- Food. It’s advisable to use the same brand and type of food that your new cat was given in the previous home. This will not only lessen his stress, but will also help avoid gastrointestinal upset. A small amount of fresh food should be made available as your cat arrives. If your cat seems to like it, you can provide the food in two to three meals per day. Feeding your cat on a fixed meal schedule has many benefits, and it may play an important role during the introduction to your existing cat. Later, as your cat settles in, you can think of switching your cat to new cat food which is acceptable for you.
- Water. It is essential to provide water at all times. Remember to replace the old water with fresh water at least daily. Place the water bowl some distance away from the food dish and the litter box.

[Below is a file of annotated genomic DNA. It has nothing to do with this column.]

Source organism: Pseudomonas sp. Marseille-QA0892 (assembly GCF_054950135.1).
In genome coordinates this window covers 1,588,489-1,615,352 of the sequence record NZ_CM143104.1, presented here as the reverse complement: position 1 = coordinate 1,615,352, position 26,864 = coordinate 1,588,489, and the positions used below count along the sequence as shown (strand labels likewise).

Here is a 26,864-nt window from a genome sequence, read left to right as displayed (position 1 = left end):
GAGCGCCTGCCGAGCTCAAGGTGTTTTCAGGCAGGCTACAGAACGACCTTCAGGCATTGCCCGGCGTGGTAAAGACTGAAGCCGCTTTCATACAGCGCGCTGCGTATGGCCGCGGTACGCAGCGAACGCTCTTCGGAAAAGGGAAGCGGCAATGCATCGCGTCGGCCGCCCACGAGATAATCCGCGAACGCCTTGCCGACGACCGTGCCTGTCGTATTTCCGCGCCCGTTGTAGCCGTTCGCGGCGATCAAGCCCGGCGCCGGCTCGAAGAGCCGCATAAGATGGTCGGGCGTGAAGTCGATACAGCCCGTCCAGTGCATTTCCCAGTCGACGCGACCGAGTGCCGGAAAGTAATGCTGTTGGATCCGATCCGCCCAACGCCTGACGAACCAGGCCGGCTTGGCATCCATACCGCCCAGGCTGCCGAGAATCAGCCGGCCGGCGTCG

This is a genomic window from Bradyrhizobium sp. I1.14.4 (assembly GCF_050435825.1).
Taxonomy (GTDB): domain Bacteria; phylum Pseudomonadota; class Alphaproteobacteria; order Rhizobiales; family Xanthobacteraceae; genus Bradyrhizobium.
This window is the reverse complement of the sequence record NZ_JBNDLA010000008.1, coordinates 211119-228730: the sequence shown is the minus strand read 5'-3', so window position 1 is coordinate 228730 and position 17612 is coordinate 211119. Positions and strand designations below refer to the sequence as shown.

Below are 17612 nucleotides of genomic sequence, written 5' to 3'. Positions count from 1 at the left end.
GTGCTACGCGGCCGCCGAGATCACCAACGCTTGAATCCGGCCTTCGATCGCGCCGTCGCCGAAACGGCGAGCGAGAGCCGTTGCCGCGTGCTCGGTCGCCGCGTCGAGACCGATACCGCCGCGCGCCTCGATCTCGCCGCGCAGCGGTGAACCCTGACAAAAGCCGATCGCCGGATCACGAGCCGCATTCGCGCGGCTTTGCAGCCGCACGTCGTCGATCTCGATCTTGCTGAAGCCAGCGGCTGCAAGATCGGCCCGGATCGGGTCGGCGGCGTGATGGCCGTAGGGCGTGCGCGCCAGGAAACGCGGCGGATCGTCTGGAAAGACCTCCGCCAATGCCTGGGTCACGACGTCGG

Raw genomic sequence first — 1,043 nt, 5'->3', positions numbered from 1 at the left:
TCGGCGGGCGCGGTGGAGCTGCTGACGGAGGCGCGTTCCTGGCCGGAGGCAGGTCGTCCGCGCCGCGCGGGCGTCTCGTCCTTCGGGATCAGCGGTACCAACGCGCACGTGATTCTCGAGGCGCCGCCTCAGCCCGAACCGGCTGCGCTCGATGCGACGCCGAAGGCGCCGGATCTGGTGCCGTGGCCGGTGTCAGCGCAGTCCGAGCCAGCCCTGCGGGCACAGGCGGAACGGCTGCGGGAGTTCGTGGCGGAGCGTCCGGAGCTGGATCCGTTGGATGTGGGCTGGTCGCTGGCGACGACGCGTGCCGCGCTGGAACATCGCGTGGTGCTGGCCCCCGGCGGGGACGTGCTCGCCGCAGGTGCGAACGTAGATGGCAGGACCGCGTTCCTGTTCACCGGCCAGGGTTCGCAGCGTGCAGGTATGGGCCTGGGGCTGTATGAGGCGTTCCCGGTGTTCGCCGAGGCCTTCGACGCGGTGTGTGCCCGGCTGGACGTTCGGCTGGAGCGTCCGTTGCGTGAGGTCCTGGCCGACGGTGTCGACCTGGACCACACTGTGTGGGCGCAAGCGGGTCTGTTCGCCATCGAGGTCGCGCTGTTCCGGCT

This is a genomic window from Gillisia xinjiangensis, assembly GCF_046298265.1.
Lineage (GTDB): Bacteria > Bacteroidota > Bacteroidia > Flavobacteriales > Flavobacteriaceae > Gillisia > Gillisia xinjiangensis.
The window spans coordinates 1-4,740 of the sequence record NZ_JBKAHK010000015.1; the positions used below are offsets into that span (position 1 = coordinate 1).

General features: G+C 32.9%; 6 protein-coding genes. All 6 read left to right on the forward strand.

- Litter box. This should be accessible and appropriate for your cat’s age. If your new cat had a litter box in his previous home, it’s advisable to use the same type of litter in it. Later, as your cat settles in, you can gradually replace it with your preferred one.
- Vertical territory. This is the most important confidence building tool you have. Provide your cat with at least one or two cat trees and access to a window sill or top of other pieces of furniture that are already present in the room.
- Scratching posts or cat trees. These are necessary not only for saving your furniture, but also because scratching is essential for cats. It is used to sharpen the claws, provide a good stretching exercise and mark territory. You can’t, and you don’t need to train a cat not to scratch. Instead, you should always provide as many appropriate places for your cat to scratch as possible.
- A place to sleep. This does not necessarily have to be a bed. If you have a cat tree, your cat already has a place to sleep, but you can definitely place a cat bed on an elevated surface. It would be helpful if your cat can have a blanket or bed from his previous home.